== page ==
Tom Thibodeau and the Bulls are finally out of there misery.
Chicago Bulls General Manager Gar Forman announced today that Tom Thibodeau will not be retained as the team’s head coach.
Chicago Bulls Chairman Jerry Reinsdorf said, “The Chicago Bulls have a history of achieving great success on and off the court. These accomplishments have been possible because of an organizational culture where input from all parts of the organization has been welcomed and valued, there has been a willingness to participate in a free flow of information, and there have been clear and consistent goals. While the head of each department of the organization must be free to make final decisions regarding his department, there must be free and open interdepartmental discussion and consideration of everyone’s ideas and opinions. These internal discussions must not be considered an invasion of turf, and must remain private. Teams that consistently perform at the highest levels are able to come together and be unified across the organization-staff, players, coaches, management and ownership. When everyone is on the same page, trust develops and teams can grow and succeed together. Unfortunately, there has been a departure from this culture. To ensure that the Chicago Bulls can continue to grow and succeed, we have decided that a change in the head coaching position is required. Days like today are difficult, but necessary for us to achieve our goals and fulfill our commitments to our fans. I appreciate the contributions that Tom Thibodeau made to the Bulls organization. I have always respected his love of the game and wish him well in the future.”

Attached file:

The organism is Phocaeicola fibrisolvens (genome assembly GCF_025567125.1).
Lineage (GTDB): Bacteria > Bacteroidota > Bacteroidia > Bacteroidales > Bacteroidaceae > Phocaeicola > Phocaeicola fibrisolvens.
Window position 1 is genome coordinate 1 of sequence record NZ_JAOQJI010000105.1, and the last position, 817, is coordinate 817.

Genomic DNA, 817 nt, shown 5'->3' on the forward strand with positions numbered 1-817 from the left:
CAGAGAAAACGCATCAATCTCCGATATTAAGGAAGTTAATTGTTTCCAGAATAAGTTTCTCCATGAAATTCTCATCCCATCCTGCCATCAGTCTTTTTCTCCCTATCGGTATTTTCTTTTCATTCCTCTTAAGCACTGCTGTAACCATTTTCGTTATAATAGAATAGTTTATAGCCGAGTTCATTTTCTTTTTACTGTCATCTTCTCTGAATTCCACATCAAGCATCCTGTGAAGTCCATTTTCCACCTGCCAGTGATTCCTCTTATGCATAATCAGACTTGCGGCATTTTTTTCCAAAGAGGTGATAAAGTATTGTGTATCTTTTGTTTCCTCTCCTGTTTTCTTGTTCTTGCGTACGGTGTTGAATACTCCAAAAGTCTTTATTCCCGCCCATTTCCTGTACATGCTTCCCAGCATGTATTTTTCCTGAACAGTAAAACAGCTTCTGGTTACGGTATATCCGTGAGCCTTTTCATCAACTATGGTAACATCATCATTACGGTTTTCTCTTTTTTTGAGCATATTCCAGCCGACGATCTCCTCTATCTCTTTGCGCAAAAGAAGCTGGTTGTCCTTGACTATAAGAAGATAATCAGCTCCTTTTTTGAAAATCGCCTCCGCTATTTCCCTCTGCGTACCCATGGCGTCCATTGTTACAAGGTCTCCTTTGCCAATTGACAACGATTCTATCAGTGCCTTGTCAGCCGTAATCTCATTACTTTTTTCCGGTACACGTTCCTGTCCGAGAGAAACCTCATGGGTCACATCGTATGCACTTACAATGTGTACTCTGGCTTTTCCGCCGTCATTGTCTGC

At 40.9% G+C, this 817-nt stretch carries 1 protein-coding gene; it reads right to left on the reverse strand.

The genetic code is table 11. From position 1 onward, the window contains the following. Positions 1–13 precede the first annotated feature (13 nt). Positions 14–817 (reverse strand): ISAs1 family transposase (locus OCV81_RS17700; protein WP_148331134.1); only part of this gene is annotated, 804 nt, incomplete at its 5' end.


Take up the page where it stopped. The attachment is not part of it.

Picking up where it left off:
“When Tom was hired in 2010, he was right for our team and system at that time, and over the last five years we have had some success with Tom as our head coach,” said Chicago Bulls General Manager Gar Forman. “But as we looked ahead and evaluated how we as a team and an organization could continue to grow and improve, we believed a change in approach was needed.”
Thibodeau had a successful five-year run, winning 51 games per season and winning four playoff series around Derrick Rose injuries.
But he and management clearly weren’t on the same page. Conflicts over playing time, practice intensity, offensive strategy and coaching staffs overwhelmed what should have been a more successful relationship.
The Bulls have a strong roster, and they should have no trouble luring a quality coach – maybe Fred Hoiberg or Alvin Gentry.
Thibodeau should land on his feet – maybe with the Pelicans.
Time will tell which side deserves more blame for this breakup, but there’s plenty of it to go around for both Thibodeau and management.